New York Law School

Archive for November, 2010

13th Amendment: Modern Slavery

The 13th amendment is the only constitutional provision that can be applied to private action. Shocking to hear if you have never studied constitutional law. But more shocking, even for those who have studied it, is the idea that the despite this power the 13th amendment is not being used to combat modern day slavery. A clear prohibition of the institution of slavery is recognizable from the language of the amendment itself. However the Supreme Court in The Civil Rights Cases, 103 U.S. 3 (1883), recognized that the 13th amendment also provides Congress with the power to “pass all laws necessary and proper for abolishing all “badges and incidents of slavery.” Thus the power of the 13th amendment is two-fold and sweeping. First it forbids outright slavery and involuntary servitude. Second, it allows for passage of laws that prohibit any activity which may be the effect of slavery. In order to apply the 13th amendment to modern day slavery, each clause must be analyzed separately because each applies to different forms of modern slavery.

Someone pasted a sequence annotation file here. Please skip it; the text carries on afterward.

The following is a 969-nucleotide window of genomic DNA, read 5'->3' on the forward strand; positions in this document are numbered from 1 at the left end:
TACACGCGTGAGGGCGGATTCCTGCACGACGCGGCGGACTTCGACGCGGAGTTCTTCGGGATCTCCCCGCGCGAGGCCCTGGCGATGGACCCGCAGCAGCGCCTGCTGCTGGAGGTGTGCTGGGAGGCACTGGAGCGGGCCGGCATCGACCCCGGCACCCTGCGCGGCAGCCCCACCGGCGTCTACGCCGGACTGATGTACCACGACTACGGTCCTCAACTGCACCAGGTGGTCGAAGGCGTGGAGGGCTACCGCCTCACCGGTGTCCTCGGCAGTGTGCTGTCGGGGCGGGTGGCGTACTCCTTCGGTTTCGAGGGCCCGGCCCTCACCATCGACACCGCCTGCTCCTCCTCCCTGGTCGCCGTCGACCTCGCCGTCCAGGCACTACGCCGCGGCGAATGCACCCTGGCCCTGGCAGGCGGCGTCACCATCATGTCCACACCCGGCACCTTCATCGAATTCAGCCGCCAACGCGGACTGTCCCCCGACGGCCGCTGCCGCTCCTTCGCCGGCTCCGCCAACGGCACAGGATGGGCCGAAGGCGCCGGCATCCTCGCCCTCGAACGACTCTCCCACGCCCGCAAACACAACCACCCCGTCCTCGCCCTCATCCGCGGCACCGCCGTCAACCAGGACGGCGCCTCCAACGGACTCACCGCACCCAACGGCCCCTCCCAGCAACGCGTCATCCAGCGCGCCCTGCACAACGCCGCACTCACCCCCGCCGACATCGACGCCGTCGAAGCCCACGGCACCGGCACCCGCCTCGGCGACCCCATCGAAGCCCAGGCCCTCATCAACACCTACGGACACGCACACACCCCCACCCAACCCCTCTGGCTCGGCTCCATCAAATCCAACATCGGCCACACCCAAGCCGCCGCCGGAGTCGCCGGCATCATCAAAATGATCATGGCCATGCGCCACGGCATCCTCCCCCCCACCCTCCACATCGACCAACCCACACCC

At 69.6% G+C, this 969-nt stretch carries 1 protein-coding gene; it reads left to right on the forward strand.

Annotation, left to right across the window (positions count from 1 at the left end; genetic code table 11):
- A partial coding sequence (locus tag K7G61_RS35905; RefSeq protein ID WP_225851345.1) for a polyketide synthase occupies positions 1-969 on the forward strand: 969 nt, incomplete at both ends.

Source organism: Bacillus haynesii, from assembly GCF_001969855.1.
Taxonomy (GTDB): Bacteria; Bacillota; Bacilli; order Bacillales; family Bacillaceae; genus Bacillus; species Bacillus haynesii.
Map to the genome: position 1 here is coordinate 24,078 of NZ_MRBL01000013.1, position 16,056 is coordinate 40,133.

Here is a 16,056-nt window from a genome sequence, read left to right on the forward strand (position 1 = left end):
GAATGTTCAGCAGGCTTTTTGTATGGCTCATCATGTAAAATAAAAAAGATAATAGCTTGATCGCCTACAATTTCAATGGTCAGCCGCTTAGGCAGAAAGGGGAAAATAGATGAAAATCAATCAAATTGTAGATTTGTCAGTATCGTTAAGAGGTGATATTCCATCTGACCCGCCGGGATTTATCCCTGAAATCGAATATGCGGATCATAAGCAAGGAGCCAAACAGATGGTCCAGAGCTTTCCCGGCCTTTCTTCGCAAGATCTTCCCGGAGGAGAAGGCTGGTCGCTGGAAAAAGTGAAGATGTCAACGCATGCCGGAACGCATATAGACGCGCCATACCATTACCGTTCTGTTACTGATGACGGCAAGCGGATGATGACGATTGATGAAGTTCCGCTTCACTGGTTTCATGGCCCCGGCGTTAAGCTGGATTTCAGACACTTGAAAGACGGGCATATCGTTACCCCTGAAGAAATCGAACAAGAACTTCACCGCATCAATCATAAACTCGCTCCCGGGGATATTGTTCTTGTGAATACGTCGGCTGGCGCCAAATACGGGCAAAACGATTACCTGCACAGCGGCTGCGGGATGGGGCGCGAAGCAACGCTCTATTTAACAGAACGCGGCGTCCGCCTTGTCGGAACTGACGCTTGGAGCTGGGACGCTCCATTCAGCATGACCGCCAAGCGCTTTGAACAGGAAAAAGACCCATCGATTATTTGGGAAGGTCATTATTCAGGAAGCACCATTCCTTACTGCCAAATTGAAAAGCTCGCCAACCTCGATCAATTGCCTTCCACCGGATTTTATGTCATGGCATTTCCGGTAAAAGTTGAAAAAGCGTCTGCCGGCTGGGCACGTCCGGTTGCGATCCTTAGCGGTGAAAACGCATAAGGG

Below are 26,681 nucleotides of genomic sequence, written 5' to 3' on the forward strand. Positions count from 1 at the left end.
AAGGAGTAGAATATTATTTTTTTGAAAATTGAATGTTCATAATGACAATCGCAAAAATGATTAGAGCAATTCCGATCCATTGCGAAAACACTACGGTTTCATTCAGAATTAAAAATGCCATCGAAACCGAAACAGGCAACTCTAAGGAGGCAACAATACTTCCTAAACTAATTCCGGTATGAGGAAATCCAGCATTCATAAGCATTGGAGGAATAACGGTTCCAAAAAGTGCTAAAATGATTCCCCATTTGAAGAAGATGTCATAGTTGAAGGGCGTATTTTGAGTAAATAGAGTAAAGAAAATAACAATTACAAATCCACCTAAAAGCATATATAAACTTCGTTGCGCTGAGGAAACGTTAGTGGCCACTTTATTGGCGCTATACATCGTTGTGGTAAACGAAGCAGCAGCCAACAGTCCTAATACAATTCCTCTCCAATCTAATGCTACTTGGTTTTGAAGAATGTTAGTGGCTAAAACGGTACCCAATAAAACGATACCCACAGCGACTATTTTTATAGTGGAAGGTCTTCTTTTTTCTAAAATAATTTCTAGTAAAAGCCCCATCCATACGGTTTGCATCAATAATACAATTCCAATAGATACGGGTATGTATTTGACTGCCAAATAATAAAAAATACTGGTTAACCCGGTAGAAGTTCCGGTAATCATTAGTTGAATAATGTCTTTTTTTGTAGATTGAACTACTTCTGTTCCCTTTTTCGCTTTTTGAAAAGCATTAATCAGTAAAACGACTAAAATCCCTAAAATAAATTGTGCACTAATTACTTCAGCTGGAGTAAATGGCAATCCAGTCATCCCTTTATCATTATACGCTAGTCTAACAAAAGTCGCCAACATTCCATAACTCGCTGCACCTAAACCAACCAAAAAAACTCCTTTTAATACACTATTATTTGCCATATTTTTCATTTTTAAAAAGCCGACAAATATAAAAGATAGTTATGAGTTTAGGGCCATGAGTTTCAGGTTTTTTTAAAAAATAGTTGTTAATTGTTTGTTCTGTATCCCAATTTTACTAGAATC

Click here to read the rest of this post as a PDF.